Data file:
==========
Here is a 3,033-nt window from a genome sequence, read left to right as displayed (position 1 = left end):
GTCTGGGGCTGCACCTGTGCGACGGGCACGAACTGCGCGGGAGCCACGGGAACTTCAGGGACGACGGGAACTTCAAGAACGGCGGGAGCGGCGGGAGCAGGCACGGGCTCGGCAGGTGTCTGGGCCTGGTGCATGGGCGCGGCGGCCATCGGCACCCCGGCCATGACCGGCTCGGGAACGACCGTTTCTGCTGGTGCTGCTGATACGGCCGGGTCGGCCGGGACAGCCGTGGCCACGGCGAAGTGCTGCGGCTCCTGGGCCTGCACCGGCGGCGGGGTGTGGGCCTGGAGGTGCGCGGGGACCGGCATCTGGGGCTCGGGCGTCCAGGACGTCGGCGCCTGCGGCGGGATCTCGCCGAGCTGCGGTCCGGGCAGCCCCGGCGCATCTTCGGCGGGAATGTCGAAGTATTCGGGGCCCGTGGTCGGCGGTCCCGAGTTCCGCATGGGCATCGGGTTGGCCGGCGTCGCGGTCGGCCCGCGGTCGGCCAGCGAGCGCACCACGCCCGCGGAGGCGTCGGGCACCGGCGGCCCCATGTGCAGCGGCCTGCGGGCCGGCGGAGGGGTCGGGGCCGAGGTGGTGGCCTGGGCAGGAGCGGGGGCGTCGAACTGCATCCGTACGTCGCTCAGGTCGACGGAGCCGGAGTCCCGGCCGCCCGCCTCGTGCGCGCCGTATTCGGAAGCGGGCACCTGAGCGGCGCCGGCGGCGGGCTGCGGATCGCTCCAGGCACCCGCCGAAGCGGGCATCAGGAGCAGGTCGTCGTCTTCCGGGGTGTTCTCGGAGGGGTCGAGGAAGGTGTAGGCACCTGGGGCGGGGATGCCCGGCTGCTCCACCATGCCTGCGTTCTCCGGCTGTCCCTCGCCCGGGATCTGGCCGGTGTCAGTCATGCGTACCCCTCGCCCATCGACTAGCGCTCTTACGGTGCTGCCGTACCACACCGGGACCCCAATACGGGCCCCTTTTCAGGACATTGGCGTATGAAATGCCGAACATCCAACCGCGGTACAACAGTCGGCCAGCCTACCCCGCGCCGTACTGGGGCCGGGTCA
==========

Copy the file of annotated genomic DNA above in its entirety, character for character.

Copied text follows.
Here is a 3,033-nt window from a genome sequence, read left to right as displayed (position 1 = left end):
GTCTGGGGCTGCACCTGTGCGACGGGCACGAACTGCGCGGGAGCCACGGGAACTTCAGGGACGACGGGAACTTCAAGAACGGCGGGAGCGGCGGGAGCAGGCACGGGCTCGGCAGGTGTCTGGGCCTGGTGCATGGGCGCGGCGGCCATCGGCACCCCGGCCATGACCGGCTCGGGAACGACCGTTTCTGCTGGTGCTGCTGATACGGCCGGGTCGGCCGGGACAGCCGTGGCCACGGCGAAGTGCTGCGGCTCCTGGGCCTGCACCGGCGGCGGGGTGTGGGCCTGGAGGTGCGCGGGGACCGGCATCTGGGGCTCGGGCGTCCAGGACGTCGGCGCCTGCGGCGGGATCTCGCCGAGCTGCGGTCCGGGCAGCCCCGGCGCATCTTCGGCGGGAATGTCGAAGTATTCGGGGCCCGTGGTCGGCGGTCCCGAGTTCCGCATGGGCATCGGGTTGGCCGGCGTCGCGGTCGGCCCGCGGTCGGCCAGCGAGCGCACCACGCCCGCGGAGGCGTCGGGCACCGGCGGCCCCATGTGCAGCGGCCTGCGGGCCGGCGGAGGGGTCGGGGCCGAGGTGGTGGCCTGGGCAGGAGCGGGGGCGTCGAACTGCATCCGTACGTCGCTCAGGTCGACGGAGCCGGAGTCCCGGCCGCCCGCCTCGTGCGCGCCGTATTCGGAAGCGGGCACCTGAGCGGCGCCGGCGGCGGGCTGCGGATCGCTCCAGGCACCCGCCGAAGCGGGCATCAGGAGCAGGTCGTCGTCTTCCGGGGTGTTCTCGGAGGGGTCGAGGAAGGTGTAGGCACCTGGGGCGGGGATGCCCGGCTGCTCCACCATGCCTGCGTTCTCCGGCTGTCCCTCGCCCGGGATCTGGCCGGTGTCAGTCATGCGTACCCCTCGCCCATCGACTAGCGCTCTTACGGTGCTGCCGTACCACACCGGGACCCCAATACGGGCCCCTTTTCAGGACATTGGCGTATGAAATGCCGAACATCCAACCGCGGTACAACAGTCGGCCAGCCTACCCCGCGCCGTACTGGGGCCGGGTCA